“He is my love and training partner, and he knows when to be which one. Armando and my coach will be joining me. My son doesn’t want to miss school, so he will stay home with my mom. Oh, and my teammate decided to come along, too. He is looking for a red-headed wife, so he thought he might come cheer me on and maybe we could help play matchmaker.”

Don’t be fooled into thinking Reneau is soft just because she has schoolgirl fantasies about castles and helping teammates find true love. She is a beast in the cage. Her last two fights ended up in losses to leave her with a record of six wins and three defeats. In one of those losses, she went all three rounds with Holly Holm, who went on to destroy the bantamweight juggernaut Ronda Rousey.

“Holly won that fight, no doubt. I wasn’t on my A-game,” Reneau admitted. “I suffered an injury before but didn’t want to back out — not that fight, not any fight. I suffered injuries before and during the fight, actually.”

Holm’s kicks are brutal. Just ask Rousey about the damage those legs are capable of inflicting if you doubt Reneau’s testimony.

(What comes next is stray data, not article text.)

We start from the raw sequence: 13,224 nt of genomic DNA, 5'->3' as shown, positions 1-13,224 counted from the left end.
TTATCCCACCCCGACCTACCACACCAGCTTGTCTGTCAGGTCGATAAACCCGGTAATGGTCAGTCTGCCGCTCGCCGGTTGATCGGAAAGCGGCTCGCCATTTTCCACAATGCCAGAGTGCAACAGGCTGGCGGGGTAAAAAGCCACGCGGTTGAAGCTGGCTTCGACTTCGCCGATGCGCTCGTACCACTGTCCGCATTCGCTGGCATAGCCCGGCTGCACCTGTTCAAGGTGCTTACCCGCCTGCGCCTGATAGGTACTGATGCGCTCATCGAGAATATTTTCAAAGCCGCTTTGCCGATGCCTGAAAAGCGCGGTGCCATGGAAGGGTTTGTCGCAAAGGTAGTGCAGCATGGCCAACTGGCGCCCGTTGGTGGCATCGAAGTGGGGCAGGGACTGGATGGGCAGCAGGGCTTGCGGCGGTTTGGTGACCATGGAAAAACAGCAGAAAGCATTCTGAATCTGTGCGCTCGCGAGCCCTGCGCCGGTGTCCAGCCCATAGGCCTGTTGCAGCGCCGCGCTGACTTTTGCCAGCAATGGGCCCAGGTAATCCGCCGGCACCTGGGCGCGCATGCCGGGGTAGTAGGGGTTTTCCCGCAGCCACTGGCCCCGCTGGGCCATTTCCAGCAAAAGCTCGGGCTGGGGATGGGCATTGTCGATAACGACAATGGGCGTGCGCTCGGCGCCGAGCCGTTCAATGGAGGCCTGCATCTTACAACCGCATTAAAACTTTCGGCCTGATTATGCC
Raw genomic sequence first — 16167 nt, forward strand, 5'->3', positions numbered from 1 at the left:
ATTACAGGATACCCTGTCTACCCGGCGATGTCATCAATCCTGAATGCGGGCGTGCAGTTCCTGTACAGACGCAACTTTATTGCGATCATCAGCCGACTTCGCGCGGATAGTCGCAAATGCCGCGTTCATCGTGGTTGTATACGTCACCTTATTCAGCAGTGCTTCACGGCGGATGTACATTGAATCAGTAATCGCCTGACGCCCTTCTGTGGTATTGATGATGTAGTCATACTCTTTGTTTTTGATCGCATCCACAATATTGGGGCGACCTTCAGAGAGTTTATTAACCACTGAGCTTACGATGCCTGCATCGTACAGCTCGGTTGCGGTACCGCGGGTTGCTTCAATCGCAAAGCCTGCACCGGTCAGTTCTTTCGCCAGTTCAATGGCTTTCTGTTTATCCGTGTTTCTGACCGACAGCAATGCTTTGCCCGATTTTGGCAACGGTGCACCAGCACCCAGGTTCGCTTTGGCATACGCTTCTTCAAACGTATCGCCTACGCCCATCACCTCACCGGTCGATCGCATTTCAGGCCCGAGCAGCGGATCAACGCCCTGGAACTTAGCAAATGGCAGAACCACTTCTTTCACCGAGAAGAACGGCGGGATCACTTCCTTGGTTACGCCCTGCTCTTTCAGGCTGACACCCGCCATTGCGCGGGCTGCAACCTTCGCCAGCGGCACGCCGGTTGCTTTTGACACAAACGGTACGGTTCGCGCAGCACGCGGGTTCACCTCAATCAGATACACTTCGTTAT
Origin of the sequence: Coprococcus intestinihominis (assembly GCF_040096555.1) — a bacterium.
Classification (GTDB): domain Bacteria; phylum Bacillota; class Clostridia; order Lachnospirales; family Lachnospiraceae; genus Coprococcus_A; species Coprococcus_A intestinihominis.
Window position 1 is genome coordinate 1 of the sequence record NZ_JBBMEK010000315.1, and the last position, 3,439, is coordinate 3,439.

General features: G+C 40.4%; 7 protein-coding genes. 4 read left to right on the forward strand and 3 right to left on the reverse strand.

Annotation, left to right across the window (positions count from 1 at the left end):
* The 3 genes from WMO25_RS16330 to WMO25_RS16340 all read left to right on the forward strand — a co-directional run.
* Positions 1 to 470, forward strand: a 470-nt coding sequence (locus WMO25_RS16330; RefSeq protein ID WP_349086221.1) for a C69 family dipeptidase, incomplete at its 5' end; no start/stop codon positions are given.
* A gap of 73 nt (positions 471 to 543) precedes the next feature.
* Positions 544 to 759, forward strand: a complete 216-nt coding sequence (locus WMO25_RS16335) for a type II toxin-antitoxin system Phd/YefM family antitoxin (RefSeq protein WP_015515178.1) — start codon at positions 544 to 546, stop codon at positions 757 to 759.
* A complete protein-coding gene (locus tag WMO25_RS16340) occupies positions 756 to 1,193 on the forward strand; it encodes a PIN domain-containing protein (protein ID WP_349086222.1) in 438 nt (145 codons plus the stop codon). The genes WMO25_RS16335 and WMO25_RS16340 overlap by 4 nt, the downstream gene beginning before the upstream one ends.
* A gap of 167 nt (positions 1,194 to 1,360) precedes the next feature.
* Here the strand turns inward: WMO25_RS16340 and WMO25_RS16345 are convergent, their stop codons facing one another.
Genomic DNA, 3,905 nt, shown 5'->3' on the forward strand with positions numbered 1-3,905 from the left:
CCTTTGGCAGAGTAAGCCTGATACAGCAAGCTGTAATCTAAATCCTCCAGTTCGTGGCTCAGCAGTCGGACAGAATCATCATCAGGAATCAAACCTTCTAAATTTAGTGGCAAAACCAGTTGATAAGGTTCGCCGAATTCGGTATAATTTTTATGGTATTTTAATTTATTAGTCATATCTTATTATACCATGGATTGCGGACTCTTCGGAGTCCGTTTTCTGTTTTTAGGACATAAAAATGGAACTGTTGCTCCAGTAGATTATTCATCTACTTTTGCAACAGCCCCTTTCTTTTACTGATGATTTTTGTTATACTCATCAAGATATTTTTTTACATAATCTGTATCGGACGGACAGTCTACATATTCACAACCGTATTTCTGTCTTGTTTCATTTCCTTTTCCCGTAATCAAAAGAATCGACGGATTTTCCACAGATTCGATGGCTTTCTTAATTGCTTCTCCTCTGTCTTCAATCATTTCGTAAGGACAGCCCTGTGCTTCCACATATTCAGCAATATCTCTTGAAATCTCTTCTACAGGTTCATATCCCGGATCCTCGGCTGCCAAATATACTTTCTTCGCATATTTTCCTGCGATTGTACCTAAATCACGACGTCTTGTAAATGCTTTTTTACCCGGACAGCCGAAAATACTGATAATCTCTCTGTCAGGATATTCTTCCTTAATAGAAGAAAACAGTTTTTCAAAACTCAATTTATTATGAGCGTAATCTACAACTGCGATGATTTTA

“In the second round, I don’t remember if it was a side kick or a teep, but she got me just in the right spot. I couldn’t — but I had to — breathe,” said Reneau. “I have never suffered a rib injury before and it really caught me off guard. It was hard to keep fighting, but it was just one of those things.

“But during the fight I am a different person. It’s… animalistic. You feel it, but you don’t really feel it until the next day. Well, it was about two hours after the fight when it got unbearable. The plane ride home, getting into the shower — it was all hell. I never want to do that again.”

After healing up from the broken rib she suffered in the fight against Holm, Reneau battled back and lost a very controversial split decision to Ashlee Evans-Smith.

“After that fight, I was devastated,” she admitted. “I know I won that fight. The judges got us mixed up. They had her winning the first round 10-8, and that was all mine. If they would have corrected that mistake, I would have won that fight [by] unanimous decision. They could’ve fixed it, but I think that egos got in the way. I protested that decision.